It is evening. I am writing on the balcony. The sun is slanting across the chalets. Its light is softening, running to red.
The chalets are mostly white, white legs, white bodies, their gables ends pristine and clear.
Shadows rise. The shadows of electrical wires rise on walls. Continue reading “On Gruissan Plage. 1: The Evening.”
The morning sun talks about today. The evening sun talks about tomorrow.
I love the evening sun the best.
The morning light’s a wonder, and it’s fresh. And whiter than the evening light, and pristine cool. It floats up over the hedge, bundled with optimism and energy, rising, encouraging something meaningful from the day. Expectant with significance, the morning sun. Continue reading “The morning sun, the evening sun”
I’m a rook, like, and I mainly hang around Rory Gallagher Square in Cork. I pecks away around the square, getting the odd bits and pieces that people drop on the ground.
I’m what you call a polyglot. That means I speak a lot of languages. I mean a lot of languages. It comes easy to birds, us rooks especially. Continue reading “The Hipster and the Rory Gallagher Square Rook “
The first thing Dermot and I noticed was the early evening drifting of seabirds, as the winter sun set over Ringaskiggy behind us. They looked like black-headed gulls but we couldn’t see, from the distance. What was most striking was the silence, as they flew in Vs of eight or ten or twelve. Seaward, over the narrow channel of water at East Ferry. They flew effortlessly, in precise lines, rotating to take the point of the V. Purposefully; a low white script against the background browns and blacks of the water and the far shore. Continue reading “Crow Time, Crow Space”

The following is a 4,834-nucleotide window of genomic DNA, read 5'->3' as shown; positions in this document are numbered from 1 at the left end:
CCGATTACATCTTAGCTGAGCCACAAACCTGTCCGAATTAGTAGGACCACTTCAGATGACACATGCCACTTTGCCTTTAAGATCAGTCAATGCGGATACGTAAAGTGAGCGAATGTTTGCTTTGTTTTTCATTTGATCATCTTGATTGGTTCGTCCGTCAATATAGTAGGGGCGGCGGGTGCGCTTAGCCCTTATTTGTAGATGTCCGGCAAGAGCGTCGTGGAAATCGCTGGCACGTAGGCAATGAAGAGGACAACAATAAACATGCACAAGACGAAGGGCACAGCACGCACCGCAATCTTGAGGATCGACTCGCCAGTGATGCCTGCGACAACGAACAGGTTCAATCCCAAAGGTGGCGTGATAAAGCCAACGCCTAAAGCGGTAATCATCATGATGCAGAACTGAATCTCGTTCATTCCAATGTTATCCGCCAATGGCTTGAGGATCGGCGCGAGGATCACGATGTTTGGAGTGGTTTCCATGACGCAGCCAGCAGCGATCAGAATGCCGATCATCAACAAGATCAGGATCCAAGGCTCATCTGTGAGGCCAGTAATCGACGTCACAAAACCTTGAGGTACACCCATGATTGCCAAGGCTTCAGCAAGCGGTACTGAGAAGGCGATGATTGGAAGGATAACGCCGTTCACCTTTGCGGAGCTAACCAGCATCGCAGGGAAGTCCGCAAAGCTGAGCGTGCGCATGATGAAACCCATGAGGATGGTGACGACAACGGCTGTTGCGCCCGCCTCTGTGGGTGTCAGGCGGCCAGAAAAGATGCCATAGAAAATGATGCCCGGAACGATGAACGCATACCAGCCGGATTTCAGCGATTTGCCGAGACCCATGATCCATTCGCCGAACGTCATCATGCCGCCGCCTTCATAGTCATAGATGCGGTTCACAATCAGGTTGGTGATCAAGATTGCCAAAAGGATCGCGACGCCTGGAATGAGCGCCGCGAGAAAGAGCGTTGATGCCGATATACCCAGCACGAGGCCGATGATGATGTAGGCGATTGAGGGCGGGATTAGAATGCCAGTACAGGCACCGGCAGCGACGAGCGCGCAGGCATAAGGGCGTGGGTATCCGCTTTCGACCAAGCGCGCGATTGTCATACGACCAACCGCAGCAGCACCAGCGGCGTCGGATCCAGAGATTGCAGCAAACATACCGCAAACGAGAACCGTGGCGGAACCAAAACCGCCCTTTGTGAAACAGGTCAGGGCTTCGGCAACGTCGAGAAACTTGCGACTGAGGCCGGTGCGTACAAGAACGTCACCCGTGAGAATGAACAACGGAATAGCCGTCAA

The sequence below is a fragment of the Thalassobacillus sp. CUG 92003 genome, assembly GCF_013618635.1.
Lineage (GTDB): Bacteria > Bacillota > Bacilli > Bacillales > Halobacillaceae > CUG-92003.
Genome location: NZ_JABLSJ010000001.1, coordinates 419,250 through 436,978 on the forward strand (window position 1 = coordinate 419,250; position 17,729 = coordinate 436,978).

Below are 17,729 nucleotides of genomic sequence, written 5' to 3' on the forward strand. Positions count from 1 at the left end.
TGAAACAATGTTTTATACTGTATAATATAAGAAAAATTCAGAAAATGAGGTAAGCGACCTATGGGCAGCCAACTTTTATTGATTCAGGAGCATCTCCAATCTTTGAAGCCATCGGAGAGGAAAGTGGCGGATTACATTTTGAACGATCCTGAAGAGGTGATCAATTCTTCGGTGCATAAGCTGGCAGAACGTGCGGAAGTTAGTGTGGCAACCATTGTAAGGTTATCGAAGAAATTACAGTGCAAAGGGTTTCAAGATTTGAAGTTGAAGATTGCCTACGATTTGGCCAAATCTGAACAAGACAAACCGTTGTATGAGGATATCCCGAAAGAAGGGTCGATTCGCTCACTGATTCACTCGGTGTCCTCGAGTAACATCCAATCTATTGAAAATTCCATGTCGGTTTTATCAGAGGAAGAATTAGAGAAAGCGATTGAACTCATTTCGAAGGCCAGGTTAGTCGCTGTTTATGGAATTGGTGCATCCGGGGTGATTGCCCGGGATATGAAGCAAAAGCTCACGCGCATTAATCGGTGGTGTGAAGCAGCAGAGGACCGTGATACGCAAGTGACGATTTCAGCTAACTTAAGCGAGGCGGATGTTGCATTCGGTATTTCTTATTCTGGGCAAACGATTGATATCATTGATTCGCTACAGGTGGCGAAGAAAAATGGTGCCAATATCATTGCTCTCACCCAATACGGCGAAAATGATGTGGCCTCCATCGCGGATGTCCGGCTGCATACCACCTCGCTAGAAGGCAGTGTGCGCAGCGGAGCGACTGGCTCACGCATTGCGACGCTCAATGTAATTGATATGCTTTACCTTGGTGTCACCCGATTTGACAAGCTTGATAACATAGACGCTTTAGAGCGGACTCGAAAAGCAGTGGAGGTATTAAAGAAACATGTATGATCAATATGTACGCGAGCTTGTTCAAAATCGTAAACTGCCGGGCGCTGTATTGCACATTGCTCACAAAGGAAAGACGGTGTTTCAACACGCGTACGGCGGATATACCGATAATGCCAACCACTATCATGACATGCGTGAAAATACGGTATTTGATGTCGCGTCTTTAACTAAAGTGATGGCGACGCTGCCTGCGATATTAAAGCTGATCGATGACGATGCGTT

Me and Pad (see what I done there?) went down to his forest in East Cork to plant trees the other day. It’s a Sitka Spruce forest, set out in the mid nineties I think, and himself wants to plant other trees there, wherever they can get a hold, with a bit of light and a bit of rain and a bit of luck. The forest was thinned a couple of years ago and there are pockets of brightness here and there now, where his own seedlings might prosper. Continue reading “Planting Trees for Song Thrushes”
I’m devilishly handsome. I like that word ‘devilishly’. It suits me. We corvids (crows, if you wish) don’t believe in gods or devils, obviously. Though we do have a healthy respect for what you humans call ‘nature’. You used to have that respect, too, once. But you’ve forgotten most of what you ever knew.
You can call me Raxia Bluefeather. It’s not my name, but it’ll do. As has been explained before, the names of rooks is very important to us and far too complex for your minds. Not too complex, perhaps – that’s not fair. But it would be alien to you. Incomprehensible. I’ll leave it there.
Continue reading “I’m devilishly handsome”
I’m worried about Ricky. Ricky is the young robin who has fledged from a nest in our hedge and is hanging around, mainly in front of our house, his ‘parents’ having flown the coop (haha).
I use the inverted commas around parents because, for the most part, birds don’t really do parenting. When chicks are fledged, they are fledged, and are largely left to their own devices.
Continue reading “I’m Worried About Ricky”